Eugene Evans may look like a success, but he feels like a survivor. Speaking at the Develop conference in Brighton this week, Evans reflected on a 30-year career that took him from one of the first computer retailers in the UK to the general manager of BioWare Mythic. Along the way, he held influential positions at Psygnosis, Viacom, Zipper Interactive and Electronic Arts, and yet his message for an audience of largely young developers is not how to succeed, but how to survive.
"I was joking with somebody earlier about the point in my talk when I asked everybody to stand up if they'd been in the business long enough," Evans says when we meet after his talk. "Well, there are plenty of people who've been in the business for 30 years and have been successful to the point where they don't have to come to conferences any more. Perhaps the really successful ones aren't here for that very reason."
"We could see the tech getting better, we were trying to drive the edge of what could be done, but what we couldn't foresee was the social changes, and the global reach"
Evans is very clear about one thing: a career in the games industry, or any other entertainment business, is a privilege, and something to be cherished. However, gaming has always been defined by relentless change, which makes success and survival near impossible to separate. And compared to the contemporary industry - with its myriad platforms, business models and distribution methods - the world Evans encountered in the Eighties was simplicity itself.
"We could see the tech getting better, the visuals getting better, we were trying to drive the edge of what could be done, but what we couldn't foresee was the social changes, and the global reach," he says. "Our view in the UK was narrow, especially at first: we were just trying to serve the UK market, then we started selling across Europe. The US wasn't even a consideration - how would we even get our products there?"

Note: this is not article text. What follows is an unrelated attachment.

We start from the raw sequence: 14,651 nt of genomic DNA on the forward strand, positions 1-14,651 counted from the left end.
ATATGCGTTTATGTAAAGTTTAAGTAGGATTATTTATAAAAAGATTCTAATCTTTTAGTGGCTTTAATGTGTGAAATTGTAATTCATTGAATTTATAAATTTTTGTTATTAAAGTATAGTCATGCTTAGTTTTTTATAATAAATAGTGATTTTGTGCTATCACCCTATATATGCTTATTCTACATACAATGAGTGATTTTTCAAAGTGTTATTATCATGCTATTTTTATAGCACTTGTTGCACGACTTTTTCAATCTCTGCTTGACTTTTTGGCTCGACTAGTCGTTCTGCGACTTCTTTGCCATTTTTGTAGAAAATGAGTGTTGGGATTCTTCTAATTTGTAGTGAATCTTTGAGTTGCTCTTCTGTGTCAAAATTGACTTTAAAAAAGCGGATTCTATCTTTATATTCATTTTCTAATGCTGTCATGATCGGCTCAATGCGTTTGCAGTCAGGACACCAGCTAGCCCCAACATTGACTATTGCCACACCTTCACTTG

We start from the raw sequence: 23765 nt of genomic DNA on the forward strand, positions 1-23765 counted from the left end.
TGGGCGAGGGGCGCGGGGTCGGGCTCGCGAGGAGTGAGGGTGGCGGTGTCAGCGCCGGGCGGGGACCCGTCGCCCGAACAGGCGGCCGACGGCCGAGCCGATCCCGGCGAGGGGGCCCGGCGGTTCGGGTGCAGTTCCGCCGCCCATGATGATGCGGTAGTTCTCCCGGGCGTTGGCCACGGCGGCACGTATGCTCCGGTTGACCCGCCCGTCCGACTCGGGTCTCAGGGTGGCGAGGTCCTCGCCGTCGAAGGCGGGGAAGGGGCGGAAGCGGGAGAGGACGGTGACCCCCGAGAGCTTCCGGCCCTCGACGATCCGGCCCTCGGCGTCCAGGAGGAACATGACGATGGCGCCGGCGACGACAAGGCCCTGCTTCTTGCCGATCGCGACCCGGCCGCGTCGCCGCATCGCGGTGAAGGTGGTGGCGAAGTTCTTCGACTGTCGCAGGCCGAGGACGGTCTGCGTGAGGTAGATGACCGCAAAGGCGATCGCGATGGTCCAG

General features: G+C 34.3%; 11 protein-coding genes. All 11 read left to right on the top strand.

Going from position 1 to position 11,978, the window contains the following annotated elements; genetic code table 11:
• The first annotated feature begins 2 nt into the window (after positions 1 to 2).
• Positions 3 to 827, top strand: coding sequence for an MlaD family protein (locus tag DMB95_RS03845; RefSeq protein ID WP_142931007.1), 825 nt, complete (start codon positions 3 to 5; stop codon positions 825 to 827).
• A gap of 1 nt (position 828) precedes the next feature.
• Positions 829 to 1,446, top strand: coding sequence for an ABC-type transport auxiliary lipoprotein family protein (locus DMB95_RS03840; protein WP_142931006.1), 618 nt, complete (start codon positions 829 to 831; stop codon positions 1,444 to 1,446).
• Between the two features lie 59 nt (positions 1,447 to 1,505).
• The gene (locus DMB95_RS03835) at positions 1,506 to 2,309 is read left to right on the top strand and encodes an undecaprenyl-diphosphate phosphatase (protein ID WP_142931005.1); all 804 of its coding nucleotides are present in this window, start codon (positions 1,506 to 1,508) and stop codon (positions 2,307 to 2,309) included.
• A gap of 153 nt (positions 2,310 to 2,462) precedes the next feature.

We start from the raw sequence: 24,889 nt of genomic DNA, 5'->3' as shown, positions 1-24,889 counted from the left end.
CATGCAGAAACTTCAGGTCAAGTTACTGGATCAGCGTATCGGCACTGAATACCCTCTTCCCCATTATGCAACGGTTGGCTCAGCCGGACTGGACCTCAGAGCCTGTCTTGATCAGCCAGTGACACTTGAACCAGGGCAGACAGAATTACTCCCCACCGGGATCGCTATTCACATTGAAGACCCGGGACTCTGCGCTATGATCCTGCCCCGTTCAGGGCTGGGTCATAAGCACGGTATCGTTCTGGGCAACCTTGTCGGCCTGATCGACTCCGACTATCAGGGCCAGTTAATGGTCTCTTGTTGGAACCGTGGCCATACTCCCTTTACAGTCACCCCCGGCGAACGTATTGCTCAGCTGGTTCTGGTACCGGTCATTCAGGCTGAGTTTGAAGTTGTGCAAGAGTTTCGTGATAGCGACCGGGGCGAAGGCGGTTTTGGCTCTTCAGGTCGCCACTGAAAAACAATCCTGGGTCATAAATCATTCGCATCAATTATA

For Evans, this inability to predict the social implications of gaming's rapid growth is at the root of many of the prevalent issues of the day: representations of gender, race and sexuality, the ubiquity of violence in gameplay, the lack of depth in characterisation and storytelling; games are no longer made by men for an audience of boys, and the fact that these subjects are now debated with such passion speaks to how broad and diverse the gaming population has become.
"I think we struggle with it at times," he admits. "It's the same in other forms of tech, and online in general. When Facebook started, did they foresee some of the social issues it would produce and some of the challenges it would create around managing that community, and the tools they would need to create to manage that community and allow the community to manage itself? They've had to run and run to keep up with that, and games also struggle with it.
"We've still got to innovate, and figure out ways to tell new and interesting stories that challenge us in ways that, when we were making such simple games, we didn't even think about."
"We've still got to innovate, and figure out ways to tell new stories that challenge us in ways that, when we were making such simple games, we didn't even think about"
The ultimate goal, the ideal, is to have a game for every person and every taste, and Evans is confident that the industry is ready to meet that challenge. In his role as general manager of BioWare Mythic, Evans is closely involved with the hiring of graduates, and the diversity and ability of these young applicants is more impressive than at any time in the history of the games industry.
"They've been gamers all their lives, they've studied games at university, and they walk in with so much more understanding than they did before," he says. "They can choose between coming into a big company or scrapping it out and downloading the Facebook SDK, or iOS, or Unity. We now have people coming in with none of the prescribed notions of old, and they're giving us great, compelling ideas and experiences, some of which will fail, and some of which will break out.
"There's room for all of them. It's no different from when there was a fear that television would destroy cinema, or radio would destroy theatre. No: it evolves. There's such diversity now that developers are having to make choices. It used to be that a new technology would come along and we'd all jump on it and do that, but there are now too many ways to game and too many gamers.
"Developers will make choices, and they will make choices based on - I hope - their passions."